I have been cellaring since Dec. of 2012. I tried a lot of tins with a year on them and enjoyed them very much. However I don't know what some of them tasted like fresh for comparison. I ordered some MacBaren Acadian Perique and was pleasantly surprised when I received it that it was from the 2009 Chicago pipe show when they released it. It is absolutely amazing how much difference 5 years has made to that vs. fresh. I eagerly await the aging of my cellar as well.

 

peteguy

Preferred Member
Jan 19, 2012
1,092
0
I would let the VA's age some more if it were me. I would lean towards popping one of your LAT, OR, VA mixtures.

 

cortezattic

Preferred Member
Nov 19, 2009
14,409
191
Chicago, IL
I would probably open the oldest, and since it's 3.5 ozs, you'll have time to consider your next move.
McClelland Christmas Cheer 2000 ...premium pressed Virginia flake. Natural sweetness and zest. 3.5 oz 13yr 7mo

 

rmbittner

Preferred Member
Dec 12, 2012
2,099
0
But that Christmas Cheer will likely develop and deepen for the next 20-30 years. The latakia blends are going to start fading long before then.
Bob

 

cortezattic

Preferred Member
Nov 19, 2009
14,409
191
Chicago, IL
Good point, Bob. I don't smoke Latakia, so I completely ignored that angle. The trick should be to catch each blend at its peak.

 

4nogginsmike

Preferred Member
Aug 20, 2013
1,043
0
In my experience 2 years makes a significant difference, but I believe I'm relating what I learned some years ago that 80% of aging occurs by 5 years. Although I'm sure 1 year old Cumberland, which has a preponderance of VA, is better, I don't notice it. This is to say that 18 months you might decide to go longer.
On the other hand you may have quit or died before long-term aging has occurred. And who is to say whether the pleasure you take smoking a blend fresh is worth waiting for the increased pleasure smoking aging's long-term aging results? I'll be in my mid-sixties by the time my cellar goes to 5 years. My guess is that I will still be smoking and that I will enjoy the aging effects then. My answer is to buy enough so that I can enjoy it aged but also enough to smoke now.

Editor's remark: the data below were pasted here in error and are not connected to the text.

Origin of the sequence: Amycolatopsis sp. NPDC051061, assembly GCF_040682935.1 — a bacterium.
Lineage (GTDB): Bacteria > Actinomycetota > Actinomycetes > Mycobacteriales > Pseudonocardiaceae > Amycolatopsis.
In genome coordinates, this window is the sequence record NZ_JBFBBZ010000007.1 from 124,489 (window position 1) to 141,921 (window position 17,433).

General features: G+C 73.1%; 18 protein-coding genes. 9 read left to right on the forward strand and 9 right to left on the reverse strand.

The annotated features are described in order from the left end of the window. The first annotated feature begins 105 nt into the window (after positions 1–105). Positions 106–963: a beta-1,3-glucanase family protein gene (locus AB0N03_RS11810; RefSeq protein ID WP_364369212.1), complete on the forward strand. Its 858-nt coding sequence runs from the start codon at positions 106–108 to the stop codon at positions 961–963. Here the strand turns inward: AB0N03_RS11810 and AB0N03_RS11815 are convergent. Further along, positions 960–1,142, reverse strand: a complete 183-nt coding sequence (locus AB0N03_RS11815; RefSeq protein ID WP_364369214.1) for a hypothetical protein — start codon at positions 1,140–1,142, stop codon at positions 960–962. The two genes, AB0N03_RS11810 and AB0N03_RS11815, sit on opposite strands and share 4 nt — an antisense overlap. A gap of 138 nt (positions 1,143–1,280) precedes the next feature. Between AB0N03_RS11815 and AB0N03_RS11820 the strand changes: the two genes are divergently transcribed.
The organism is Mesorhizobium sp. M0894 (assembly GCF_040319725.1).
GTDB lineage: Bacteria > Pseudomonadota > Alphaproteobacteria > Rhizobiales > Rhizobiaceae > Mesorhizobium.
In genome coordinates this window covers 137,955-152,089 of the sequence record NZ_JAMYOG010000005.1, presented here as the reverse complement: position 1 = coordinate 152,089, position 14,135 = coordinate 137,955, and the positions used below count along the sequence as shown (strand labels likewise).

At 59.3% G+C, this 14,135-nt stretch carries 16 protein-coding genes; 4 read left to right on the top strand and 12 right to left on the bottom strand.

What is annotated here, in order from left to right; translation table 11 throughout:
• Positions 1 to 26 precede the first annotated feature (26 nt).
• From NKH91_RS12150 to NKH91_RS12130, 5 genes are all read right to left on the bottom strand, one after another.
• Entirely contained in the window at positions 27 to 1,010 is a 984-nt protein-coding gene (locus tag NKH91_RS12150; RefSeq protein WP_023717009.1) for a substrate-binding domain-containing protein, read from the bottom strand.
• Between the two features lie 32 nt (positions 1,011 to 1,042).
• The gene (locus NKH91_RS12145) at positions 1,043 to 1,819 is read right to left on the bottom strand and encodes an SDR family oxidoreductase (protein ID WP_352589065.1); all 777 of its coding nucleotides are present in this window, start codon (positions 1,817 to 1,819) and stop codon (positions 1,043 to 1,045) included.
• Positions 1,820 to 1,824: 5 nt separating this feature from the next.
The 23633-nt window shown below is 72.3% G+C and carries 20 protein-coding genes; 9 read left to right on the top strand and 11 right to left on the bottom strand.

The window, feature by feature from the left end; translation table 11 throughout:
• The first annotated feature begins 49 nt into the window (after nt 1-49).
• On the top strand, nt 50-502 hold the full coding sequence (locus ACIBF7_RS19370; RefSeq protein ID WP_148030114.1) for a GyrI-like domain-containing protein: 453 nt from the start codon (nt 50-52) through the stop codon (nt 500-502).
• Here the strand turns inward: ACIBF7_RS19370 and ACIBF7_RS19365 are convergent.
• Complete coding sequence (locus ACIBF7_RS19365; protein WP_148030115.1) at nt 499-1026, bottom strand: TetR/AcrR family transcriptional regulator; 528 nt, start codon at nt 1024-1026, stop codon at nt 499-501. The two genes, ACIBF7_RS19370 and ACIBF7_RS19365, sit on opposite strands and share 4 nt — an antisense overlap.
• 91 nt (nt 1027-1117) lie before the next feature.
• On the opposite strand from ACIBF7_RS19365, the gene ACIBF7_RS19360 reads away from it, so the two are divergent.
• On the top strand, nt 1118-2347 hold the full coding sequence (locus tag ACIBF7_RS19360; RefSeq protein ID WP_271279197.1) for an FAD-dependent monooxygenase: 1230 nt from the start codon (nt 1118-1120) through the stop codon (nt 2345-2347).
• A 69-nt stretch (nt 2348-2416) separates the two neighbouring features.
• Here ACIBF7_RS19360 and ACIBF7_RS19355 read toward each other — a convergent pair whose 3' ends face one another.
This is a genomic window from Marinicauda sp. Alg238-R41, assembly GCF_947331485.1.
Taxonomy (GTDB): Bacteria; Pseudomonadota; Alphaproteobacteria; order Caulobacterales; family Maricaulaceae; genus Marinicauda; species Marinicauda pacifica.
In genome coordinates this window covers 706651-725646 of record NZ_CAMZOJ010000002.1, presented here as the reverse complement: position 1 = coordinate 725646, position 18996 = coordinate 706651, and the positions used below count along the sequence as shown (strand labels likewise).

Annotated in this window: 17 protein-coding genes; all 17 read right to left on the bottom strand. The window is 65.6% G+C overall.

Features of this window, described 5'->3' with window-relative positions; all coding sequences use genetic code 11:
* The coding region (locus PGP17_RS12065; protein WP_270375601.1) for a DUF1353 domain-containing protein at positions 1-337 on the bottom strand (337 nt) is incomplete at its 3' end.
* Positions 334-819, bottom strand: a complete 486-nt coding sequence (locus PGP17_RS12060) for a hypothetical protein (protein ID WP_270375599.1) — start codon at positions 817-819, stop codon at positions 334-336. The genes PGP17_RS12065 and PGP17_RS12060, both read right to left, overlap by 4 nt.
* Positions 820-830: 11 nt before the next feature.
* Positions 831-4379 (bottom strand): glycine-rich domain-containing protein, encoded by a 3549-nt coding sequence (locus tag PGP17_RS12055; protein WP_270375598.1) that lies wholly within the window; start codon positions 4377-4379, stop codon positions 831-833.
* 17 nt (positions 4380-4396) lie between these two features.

beefeater33

Preferred Member
Apr 14, 2014
2,535
0
Central Ohio
Leave that Westminster alone, it will continue to improve, according to Greg himself. I would try one of your jacknife plugs, you would still have 119 tins left!! That is an impressive cellar you got going there!

BTW- are any of your Gaslight tins expanding? I have 12 that I'm cellaring and they've swelled to the point that I'm afraid they may burst. I know that means they are "fermenting" but man, I'm afraid to touch them!

 

doctorthoss

Preferred Member
Oct 6, 2011
618
0
If you have anything from C&D or GL Pease, then about one year in the tin will have definitely helped them (most other manufacturers age them some before sale, but C&D is too small for that so a little aging helps almost all of their blends).

Otherwise, English blends show a change pretty quickly. I think Vas should sit for five years, minimum. They may be wonderful even when freshly tinned, but at five years they have usually started to really sing.

IMO, of course!